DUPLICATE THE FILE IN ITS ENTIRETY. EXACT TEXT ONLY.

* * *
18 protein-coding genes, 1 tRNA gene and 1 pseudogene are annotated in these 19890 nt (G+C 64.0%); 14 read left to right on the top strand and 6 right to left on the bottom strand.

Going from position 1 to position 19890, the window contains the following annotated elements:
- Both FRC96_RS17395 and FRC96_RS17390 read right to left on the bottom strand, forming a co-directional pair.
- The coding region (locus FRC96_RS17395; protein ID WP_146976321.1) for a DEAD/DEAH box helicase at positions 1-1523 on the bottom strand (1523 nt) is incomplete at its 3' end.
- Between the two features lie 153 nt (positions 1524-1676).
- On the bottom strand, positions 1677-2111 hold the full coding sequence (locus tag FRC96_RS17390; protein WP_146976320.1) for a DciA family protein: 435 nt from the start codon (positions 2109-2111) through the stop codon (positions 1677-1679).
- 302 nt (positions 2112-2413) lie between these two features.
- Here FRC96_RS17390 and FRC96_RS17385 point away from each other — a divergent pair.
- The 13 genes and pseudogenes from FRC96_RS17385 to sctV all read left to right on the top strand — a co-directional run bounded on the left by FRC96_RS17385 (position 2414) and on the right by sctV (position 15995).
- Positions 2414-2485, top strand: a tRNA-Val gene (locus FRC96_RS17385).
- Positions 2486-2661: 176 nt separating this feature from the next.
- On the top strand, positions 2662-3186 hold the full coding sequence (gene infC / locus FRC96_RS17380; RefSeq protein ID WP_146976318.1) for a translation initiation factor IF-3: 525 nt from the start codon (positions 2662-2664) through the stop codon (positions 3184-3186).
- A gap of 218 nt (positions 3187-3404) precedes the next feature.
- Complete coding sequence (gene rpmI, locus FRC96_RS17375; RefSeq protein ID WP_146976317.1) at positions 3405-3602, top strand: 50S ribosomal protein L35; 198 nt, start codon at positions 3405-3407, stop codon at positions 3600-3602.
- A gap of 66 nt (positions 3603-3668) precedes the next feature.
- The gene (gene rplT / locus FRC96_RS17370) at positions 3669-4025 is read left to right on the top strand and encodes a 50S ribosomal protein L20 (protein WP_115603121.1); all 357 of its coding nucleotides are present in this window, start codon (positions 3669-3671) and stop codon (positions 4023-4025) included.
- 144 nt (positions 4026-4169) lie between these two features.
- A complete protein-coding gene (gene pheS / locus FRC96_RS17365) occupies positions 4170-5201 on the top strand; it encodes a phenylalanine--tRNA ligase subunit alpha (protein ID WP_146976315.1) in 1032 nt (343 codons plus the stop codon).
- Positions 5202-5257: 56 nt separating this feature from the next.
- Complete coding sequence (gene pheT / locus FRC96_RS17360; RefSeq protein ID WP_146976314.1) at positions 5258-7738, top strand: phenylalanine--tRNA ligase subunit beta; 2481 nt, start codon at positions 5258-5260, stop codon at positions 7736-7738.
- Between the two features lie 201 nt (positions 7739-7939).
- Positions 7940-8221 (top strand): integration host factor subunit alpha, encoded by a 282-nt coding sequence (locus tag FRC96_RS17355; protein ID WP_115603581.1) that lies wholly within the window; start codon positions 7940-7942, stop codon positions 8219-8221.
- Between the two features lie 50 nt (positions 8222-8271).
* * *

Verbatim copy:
18 protein-coding genes, 1 tRNA gene and 1 pseudogene are annotated in these 19890 nt (G+C 64.0%); 14 read left to right on the top strand and 6 right to left on the bottom strand.

Going from position 1 to position 19890, the window contains the following annotated elements:
- Both FRC96_RS17395 and FRC96_RS17390 read right to left on the bottom strand, forming a co-directional pair.
- The coding region (locus FRC96_RS17395; protein ID WP_146976321.1) for a DEAD/DEAH box helicase at positions 1-1523 on the bottom strand (1523 nt) is incomplete at its 3' end.
- Between the two features lie 153 nt (positions 1524-1676).
- On the bottom strand, positions 1677-2111 hold the full coding sequence (locus tag FRC96_RS17390; protein WP_146976320.1) for a DciA family protein: 435 nt from the start codon (positions 2109-2111) through the stop codon (positions 1677-1679).
- 302 nt (positions 2112-2413) lie between these two features.
- Here FRC96_RS17390 and FRC96_RS17385 point away from each other — a divergent pair.
- The 13 genes and pseudogenes from FRC96_RS17385 to sctV all read left to right on the top strand — a co-directional run bounded on the left by FRC96_RS17385 (position 2414) and on the right by sctV (position 15995).
- Positions 2414-2485, top strand: a tRNA-Val gene (locus FRC96_RS17385).
- Positions 2486-2661: 176 nt separating this feature from the next.
- On the top strand, positions 2662-3186 hold the full coding sequence (gene infC / locus FRC96_RS17380; RefSeq protein ID WP_146976318.1) for a translation initiation factor IF-3: 525 nt from the start codon (positions 2662-2664) through the stop codon (positions 3184-3186).
- A gap of 218 nt (positions 3187-3404) precedes the next feature.
- Complete coding sequence (gene rpmI, locus FRC96_RS17375; RefSeq protein ID WP_146976317.1) at positions 3405-3602, top strand: 50S ribosomal protein L35; 198 nt, start codon at positions 3405-3407, stop codon at positions 3600-3602.
- A gap of 66 nt (positions 3603-3668) precedes the next feature.
- The gene (gene rplT / locus FRC96_RS17370) at positions 3669-4025 is read left to right on the top strand and encodes a 50S ribosomal protein L20 (protein WP_115603121.1); all 357 of its coding nucleotides are present in this window, start codon (positions 3669-3671) and stop codon (positions 4023-4025) included.
- 144 nt (positions 4026-4169) lie between these two features.
- A complete protein-coding gene (gene pheS / locus FRC96_RS17365) occupies positions 4170-5201 on the top strand; it encodes a phenylalanine--tRNA ligase subunit alpha (protein ID WP_146976315.1) in 1032 nt (343 codons plus the stop codon).
- Positions 5202-5257: 56 nt separating this feature from the next.
- Complete coding sequence (gene pheT / locus FRC96_RS17360; RefSeq protein ID WP_146976314.1) at positions 5258-7738, top strand: phenylalanine--tRNA ligase subunit beta; 2481 nt, start codon at positions 5258-5260, stop codon at positions 7736-7738.
- Between the two features lie 201 nt (positions 7739-7939).
- Positions 7940-8221 (top strand): integration host factor subunit alpha, encoded by a 282-nt coding sequence (locus tag FRC96_RS17355; protein ID WP_115603581.1) that lies wholly within the window; start codon positions 7940-7942, stop codon positions 8219-8221.
- Between the two features lie 50 nt (positions 8222-8271).